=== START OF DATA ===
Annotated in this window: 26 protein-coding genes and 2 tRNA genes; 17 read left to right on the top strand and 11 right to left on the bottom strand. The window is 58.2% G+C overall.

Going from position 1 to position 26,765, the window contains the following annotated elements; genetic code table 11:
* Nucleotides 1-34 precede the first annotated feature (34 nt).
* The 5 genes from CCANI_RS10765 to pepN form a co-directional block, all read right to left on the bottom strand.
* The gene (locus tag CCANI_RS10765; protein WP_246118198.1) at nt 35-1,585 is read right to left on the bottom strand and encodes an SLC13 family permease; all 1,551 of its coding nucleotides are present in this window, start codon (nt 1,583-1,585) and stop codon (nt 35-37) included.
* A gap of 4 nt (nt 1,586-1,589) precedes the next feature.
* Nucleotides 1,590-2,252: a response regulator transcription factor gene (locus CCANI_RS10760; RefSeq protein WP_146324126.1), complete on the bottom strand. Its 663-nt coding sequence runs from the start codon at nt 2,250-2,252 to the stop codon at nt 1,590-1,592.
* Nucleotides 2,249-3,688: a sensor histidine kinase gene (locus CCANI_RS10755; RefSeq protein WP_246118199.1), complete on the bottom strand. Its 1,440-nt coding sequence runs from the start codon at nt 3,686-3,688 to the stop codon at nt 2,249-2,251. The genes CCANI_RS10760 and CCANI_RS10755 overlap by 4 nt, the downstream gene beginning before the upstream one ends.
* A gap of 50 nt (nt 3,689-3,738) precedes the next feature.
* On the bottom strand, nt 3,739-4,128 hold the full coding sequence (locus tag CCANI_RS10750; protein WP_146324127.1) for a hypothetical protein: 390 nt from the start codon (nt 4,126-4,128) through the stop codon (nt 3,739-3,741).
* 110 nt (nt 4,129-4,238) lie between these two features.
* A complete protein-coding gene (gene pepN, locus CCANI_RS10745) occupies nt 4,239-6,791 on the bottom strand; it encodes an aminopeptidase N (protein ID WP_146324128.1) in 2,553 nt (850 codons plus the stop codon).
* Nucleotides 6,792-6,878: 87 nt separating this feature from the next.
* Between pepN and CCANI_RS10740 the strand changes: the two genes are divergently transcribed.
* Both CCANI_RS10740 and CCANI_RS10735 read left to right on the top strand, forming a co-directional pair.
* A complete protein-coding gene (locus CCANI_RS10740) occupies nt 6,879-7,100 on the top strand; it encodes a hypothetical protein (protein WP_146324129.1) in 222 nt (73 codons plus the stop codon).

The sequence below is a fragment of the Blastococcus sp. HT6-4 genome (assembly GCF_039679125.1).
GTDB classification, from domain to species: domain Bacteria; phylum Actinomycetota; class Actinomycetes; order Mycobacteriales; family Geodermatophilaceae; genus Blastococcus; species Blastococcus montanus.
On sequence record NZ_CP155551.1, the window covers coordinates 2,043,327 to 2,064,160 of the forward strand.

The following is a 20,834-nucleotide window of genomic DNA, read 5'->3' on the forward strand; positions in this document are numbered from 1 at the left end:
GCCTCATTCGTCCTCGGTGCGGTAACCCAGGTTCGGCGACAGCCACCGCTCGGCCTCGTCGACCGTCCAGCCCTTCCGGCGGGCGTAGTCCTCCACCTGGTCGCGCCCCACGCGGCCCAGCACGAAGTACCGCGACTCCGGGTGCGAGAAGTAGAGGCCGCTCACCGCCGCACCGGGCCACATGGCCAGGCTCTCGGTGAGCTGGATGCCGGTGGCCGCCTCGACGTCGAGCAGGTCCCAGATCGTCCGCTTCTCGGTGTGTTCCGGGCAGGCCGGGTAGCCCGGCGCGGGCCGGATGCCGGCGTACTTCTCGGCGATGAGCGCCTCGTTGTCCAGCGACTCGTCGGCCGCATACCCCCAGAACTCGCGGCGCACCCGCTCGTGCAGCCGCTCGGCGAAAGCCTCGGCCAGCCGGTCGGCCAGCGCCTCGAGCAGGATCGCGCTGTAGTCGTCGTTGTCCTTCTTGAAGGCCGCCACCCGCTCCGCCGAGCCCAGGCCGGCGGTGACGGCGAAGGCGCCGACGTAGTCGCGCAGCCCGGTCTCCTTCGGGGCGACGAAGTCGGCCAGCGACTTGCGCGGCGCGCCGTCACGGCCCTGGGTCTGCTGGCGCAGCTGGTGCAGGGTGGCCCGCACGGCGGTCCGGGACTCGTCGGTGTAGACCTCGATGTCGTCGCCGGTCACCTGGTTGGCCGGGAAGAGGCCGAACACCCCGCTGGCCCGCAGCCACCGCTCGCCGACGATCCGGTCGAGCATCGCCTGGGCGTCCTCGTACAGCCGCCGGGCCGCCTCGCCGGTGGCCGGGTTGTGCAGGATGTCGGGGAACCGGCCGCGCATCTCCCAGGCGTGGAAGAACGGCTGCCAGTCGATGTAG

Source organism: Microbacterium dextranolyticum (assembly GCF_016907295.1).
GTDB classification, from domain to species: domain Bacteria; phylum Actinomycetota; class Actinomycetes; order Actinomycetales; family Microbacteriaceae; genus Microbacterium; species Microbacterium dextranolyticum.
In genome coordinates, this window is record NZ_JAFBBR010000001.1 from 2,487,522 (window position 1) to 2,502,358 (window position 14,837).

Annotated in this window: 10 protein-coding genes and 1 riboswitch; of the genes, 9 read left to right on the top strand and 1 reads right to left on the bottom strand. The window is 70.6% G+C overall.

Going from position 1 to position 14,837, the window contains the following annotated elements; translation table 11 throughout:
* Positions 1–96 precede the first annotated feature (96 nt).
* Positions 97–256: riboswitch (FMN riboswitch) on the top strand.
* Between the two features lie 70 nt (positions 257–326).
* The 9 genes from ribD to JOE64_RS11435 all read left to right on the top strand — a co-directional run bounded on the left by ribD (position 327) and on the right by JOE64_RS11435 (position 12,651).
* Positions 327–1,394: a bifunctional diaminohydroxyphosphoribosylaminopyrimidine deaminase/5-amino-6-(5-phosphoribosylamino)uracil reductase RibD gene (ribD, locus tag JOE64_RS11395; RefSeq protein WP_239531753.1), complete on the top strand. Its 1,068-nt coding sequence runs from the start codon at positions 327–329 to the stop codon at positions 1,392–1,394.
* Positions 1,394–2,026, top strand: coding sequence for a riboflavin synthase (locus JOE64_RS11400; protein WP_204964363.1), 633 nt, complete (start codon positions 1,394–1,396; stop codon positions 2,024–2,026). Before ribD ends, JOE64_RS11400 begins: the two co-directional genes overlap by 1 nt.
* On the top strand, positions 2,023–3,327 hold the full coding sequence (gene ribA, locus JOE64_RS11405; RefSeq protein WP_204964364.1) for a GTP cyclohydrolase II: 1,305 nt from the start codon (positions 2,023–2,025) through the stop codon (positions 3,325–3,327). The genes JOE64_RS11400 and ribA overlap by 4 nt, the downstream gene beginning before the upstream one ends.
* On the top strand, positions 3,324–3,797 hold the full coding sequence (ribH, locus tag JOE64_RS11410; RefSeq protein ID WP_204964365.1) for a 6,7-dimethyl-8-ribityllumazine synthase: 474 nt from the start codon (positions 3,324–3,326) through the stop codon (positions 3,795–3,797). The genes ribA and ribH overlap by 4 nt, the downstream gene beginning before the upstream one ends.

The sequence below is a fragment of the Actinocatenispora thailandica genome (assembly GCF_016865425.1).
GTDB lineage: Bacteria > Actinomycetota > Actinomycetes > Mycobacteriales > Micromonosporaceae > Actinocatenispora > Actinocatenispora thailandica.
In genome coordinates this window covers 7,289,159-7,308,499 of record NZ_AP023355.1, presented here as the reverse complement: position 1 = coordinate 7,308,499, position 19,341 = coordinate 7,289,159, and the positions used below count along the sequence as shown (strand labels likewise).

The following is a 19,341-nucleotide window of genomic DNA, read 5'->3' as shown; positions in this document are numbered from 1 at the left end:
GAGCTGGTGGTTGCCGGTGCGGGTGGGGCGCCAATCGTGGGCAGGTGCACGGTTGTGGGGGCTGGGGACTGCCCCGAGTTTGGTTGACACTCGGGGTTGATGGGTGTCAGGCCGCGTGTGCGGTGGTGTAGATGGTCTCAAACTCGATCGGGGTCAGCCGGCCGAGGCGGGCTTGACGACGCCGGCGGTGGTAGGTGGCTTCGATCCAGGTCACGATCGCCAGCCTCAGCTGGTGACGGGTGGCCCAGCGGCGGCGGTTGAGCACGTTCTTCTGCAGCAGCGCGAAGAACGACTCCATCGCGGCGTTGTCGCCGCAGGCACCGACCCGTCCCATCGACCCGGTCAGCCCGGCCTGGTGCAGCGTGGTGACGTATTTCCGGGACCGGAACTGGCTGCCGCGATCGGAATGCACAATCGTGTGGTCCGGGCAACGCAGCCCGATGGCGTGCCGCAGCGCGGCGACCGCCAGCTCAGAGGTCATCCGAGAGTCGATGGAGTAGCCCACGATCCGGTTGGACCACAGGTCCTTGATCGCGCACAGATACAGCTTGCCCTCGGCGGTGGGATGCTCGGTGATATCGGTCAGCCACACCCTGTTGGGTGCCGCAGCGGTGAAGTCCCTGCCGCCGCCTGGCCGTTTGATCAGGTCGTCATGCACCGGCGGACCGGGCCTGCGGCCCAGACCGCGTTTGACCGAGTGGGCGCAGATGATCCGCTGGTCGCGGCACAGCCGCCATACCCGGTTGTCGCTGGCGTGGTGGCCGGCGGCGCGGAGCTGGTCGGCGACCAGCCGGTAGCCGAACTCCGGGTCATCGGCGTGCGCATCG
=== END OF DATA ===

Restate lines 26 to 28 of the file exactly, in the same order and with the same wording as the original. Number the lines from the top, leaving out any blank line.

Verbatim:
Going from position 1 to position 14,837, the window contains the following annotated elements; translation table 11 throughout:
* Positions 1–96 precede the first annotated feature (96 nt).
* Positions 97–256: riboswitch (FMN riboswitch) on the top strand.